The Impact of Authentic Science Inquiry Experiences Studying Variable Stars on High School Students' Knowledge and Attitudes about Science and Astronomy and Beliefs Regarding the Nature of Science
AuthorRichwine, Pebble Lea
Committee ChairJohnson, Bruce
MetadataShow full item record
PublisherThe University of Arizona.
RightsCopyright © is held by the author. Digital access to this material is made possible by the University Libraries, University of Arizona. Further transmission, reproduction or presentation (such as public display or performance) of protected items is prohibited except with permission of the author.
AbstractThe purpose of this concurrent mixed methods study was to investigate the impact on high school students' knowledge and attitudes regarding astronomy and beliefs about the nature of science after participating in an extended authentic, inquiry-oriented, research experience studying variable stars using a specifically designed curriculum guide "In the Hunt for Variable Stars." The study gathered quantitative data using a pretest posttest strategy on a modified form of an existing questionnaire called Students Attitudes Toward Astronomy and four student-supplied response content surveys. Qualitative methods included analysis of researcher's field notes, naturalistic observations, formal interviews, and students' artifacts. The methods and results of this study provided important baseline information to measure cognitive and affective changes resulting from an authentic scientific research experience for high school students.Ninety students participated in a targeted instructional sequence and their attitudes and knowledge were compared to 50 students in a comparable science course who were not provided an authentic research experience. The results obtained in this study strongly suggest that participation in research is successful at significantly increasing content knowledge. All four content surveys showed statistically significant increases for students in the intervention group as compared to the students in the non-intervention group. Qualitative results demonstrated that both groups of students initially held naÃ¯ve ideas about science and astronomy. After participation in the intervention, the most dramatic changes were observed in students' understanding of astronomy content. No substantial change was seen in students' attitudes toward Astronomy and science but there is evidence of some limited impacts on beliefs regarding the nature of science.In combination, the data resulting from this mixed-method study lend considerable weight to claim in contemporary science education reform that students will learn and more scientifically accurate knowledge of astronomy after participating in authentic inquiry experiences.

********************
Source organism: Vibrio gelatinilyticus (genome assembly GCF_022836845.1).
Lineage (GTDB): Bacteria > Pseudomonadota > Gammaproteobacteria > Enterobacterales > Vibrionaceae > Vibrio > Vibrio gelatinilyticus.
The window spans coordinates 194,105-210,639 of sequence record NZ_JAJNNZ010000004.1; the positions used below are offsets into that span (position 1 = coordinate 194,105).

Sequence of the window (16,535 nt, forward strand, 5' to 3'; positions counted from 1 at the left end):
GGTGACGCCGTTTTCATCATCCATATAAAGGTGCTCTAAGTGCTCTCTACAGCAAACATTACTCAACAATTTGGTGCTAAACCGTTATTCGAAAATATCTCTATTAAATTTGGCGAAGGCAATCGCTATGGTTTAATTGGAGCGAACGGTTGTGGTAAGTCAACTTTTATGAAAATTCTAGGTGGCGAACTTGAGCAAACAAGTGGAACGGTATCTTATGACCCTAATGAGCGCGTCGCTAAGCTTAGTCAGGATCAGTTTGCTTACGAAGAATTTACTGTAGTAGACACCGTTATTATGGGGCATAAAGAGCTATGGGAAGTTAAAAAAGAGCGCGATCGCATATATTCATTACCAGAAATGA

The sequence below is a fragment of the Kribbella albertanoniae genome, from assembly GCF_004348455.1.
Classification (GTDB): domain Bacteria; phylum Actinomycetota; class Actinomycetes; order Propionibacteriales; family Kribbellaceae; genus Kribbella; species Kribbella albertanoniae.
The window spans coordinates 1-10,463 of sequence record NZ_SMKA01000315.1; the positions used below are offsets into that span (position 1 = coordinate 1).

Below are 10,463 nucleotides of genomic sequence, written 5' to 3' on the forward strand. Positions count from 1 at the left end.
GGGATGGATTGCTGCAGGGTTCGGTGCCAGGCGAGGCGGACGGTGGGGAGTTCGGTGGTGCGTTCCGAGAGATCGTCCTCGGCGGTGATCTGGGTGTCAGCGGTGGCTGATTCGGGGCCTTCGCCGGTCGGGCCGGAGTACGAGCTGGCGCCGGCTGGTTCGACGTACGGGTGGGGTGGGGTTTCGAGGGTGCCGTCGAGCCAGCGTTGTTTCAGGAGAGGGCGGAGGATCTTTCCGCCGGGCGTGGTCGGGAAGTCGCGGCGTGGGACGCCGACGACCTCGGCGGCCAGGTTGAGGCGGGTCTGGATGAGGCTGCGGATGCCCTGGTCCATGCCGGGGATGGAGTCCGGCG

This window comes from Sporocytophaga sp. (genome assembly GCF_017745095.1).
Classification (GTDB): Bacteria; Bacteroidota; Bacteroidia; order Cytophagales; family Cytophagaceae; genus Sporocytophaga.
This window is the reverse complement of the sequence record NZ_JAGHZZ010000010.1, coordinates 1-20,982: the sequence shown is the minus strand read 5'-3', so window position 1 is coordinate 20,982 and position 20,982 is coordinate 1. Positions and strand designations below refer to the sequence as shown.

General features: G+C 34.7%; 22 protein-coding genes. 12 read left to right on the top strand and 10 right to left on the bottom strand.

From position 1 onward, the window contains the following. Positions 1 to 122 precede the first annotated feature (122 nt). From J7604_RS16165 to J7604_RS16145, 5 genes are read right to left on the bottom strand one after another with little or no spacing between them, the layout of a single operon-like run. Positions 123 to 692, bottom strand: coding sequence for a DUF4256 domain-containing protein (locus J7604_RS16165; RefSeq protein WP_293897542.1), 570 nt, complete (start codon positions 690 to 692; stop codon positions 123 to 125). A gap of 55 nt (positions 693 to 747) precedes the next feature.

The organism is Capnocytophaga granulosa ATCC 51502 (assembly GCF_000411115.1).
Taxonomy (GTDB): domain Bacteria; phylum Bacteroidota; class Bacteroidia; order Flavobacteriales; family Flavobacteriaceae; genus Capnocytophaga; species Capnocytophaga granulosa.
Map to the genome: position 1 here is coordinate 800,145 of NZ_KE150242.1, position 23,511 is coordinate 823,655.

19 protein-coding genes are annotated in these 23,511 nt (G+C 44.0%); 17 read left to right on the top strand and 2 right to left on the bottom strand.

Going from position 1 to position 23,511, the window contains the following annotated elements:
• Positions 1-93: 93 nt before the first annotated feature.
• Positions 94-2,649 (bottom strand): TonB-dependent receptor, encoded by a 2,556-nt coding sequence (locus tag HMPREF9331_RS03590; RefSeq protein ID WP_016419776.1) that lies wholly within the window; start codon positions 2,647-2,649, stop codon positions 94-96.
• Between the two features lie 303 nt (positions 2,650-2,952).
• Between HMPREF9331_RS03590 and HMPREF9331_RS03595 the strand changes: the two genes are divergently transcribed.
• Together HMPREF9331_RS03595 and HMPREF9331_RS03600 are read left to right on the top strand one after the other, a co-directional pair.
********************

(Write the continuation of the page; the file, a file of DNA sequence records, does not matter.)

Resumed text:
Degree ProgramTeaching & Teacher Education